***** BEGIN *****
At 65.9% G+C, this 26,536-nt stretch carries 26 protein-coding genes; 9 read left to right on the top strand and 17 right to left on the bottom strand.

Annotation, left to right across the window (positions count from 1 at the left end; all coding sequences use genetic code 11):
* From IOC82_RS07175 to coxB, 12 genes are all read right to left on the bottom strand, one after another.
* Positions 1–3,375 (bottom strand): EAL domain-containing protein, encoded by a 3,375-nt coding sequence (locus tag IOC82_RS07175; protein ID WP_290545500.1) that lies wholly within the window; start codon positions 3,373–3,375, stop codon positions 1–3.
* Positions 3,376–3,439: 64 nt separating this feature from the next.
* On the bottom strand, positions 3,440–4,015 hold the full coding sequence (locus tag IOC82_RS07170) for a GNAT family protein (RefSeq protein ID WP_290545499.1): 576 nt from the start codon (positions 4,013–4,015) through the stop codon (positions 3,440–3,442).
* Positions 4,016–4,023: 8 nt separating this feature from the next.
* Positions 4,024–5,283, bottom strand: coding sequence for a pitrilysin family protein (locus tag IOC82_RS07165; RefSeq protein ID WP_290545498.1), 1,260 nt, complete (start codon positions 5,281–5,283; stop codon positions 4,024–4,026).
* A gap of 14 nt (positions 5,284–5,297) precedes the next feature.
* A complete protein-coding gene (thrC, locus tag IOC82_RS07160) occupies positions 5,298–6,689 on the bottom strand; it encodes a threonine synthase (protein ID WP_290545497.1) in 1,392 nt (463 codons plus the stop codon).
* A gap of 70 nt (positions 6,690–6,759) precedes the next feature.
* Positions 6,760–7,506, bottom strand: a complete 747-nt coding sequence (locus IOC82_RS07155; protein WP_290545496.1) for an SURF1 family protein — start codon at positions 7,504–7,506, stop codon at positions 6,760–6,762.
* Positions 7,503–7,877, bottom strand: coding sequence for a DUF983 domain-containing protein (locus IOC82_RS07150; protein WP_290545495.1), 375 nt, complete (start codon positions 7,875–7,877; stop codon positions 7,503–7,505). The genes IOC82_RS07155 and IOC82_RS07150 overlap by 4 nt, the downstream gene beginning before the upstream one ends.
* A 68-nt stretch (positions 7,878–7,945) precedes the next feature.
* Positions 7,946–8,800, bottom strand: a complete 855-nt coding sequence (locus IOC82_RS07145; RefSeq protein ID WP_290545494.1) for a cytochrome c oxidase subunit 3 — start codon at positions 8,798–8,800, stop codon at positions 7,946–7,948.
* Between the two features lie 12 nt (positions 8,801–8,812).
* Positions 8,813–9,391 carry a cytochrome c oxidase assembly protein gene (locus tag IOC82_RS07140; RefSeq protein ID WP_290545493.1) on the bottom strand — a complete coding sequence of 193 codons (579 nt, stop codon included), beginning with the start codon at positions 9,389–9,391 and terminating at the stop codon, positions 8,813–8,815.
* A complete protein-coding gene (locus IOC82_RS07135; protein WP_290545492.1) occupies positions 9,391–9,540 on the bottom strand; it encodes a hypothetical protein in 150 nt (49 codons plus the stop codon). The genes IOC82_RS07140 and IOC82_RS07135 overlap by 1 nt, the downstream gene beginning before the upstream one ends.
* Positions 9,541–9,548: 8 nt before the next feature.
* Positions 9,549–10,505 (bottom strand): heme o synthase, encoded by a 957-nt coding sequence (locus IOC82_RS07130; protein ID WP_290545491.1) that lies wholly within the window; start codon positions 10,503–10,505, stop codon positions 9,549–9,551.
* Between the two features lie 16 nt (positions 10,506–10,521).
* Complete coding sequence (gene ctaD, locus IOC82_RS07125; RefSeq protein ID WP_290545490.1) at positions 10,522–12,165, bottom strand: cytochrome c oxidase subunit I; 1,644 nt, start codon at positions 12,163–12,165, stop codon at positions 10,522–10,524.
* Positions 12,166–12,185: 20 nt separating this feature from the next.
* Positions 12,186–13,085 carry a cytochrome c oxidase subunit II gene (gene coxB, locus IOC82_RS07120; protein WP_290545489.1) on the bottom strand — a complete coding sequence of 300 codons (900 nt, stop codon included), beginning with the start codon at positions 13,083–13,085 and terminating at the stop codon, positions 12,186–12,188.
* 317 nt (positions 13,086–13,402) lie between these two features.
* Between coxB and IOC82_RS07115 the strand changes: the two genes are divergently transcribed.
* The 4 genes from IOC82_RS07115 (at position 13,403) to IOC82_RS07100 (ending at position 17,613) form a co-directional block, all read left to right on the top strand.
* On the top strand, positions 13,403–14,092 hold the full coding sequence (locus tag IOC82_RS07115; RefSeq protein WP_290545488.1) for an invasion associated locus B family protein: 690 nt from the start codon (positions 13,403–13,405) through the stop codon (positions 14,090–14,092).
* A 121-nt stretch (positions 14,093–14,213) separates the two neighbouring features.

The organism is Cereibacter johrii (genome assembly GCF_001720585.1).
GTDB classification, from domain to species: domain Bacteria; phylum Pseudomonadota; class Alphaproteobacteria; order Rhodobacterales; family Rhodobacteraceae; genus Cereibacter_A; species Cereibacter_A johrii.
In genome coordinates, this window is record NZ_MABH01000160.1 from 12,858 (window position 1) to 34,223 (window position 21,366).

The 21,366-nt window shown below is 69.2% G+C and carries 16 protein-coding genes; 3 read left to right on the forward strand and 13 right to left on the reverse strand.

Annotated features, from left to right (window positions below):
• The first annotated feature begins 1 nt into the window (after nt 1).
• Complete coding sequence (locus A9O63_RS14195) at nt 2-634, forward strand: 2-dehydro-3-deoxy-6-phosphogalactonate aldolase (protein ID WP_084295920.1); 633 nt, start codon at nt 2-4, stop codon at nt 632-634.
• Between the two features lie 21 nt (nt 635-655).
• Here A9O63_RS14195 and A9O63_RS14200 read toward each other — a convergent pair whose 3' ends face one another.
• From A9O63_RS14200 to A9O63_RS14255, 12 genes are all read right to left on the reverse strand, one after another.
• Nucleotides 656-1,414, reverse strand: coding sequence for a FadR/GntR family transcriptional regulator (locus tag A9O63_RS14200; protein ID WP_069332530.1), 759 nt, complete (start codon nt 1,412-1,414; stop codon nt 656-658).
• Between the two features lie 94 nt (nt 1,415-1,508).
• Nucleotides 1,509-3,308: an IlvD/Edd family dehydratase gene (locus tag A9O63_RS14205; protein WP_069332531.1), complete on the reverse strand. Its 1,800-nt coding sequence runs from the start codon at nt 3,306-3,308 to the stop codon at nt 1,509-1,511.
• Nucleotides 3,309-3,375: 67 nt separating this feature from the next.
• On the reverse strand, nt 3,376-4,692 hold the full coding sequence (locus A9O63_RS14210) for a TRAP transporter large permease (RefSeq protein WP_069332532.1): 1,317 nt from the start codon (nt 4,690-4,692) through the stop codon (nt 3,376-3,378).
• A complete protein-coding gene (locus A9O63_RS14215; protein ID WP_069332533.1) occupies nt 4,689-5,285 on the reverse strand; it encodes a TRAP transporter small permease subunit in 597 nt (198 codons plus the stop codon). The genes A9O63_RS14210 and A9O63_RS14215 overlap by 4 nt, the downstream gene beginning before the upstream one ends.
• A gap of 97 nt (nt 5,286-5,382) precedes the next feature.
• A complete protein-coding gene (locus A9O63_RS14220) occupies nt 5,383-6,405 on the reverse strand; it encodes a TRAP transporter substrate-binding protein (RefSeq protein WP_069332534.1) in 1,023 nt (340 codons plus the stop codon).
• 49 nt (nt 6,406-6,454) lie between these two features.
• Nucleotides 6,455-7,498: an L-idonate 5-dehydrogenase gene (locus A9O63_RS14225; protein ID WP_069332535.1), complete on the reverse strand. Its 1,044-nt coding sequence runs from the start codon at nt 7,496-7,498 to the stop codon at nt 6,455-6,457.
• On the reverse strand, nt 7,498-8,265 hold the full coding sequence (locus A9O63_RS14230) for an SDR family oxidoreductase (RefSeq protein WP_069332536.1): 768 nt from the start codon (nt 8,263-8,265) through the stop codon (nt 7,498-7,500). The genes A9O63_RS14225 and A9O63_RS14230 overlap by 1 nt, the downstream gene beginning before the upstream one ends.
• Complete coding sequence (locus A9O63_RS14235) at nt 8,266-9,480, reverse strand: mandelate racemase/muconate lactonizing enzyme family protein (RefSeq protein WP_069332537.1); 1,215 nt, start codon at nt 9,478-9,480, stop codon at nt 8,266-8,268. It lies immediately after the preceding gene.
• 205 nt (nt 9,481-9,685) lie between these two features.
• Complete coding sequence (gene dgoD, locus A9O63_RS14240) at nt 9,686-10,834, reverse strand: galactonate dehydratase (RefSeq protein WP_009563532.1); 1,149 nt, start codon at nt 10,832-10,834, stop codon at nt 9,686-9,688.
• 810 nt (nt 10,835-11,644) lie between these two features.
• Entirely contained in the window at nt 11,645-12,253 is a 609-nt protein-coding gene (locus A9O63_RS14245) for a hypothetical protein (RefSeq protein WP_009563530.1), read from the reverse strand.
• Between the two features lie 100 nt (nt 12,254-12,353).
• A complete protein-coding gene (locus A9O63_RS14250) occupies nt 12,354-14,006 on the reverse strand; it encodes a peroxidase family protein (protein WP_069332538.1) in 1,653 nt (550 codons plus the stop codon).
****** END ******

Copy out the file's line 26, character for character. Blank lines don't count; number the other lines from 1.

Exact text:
* Between coxB and IOC82_RS07115 the strand changes: the two genes are divergently transcribed.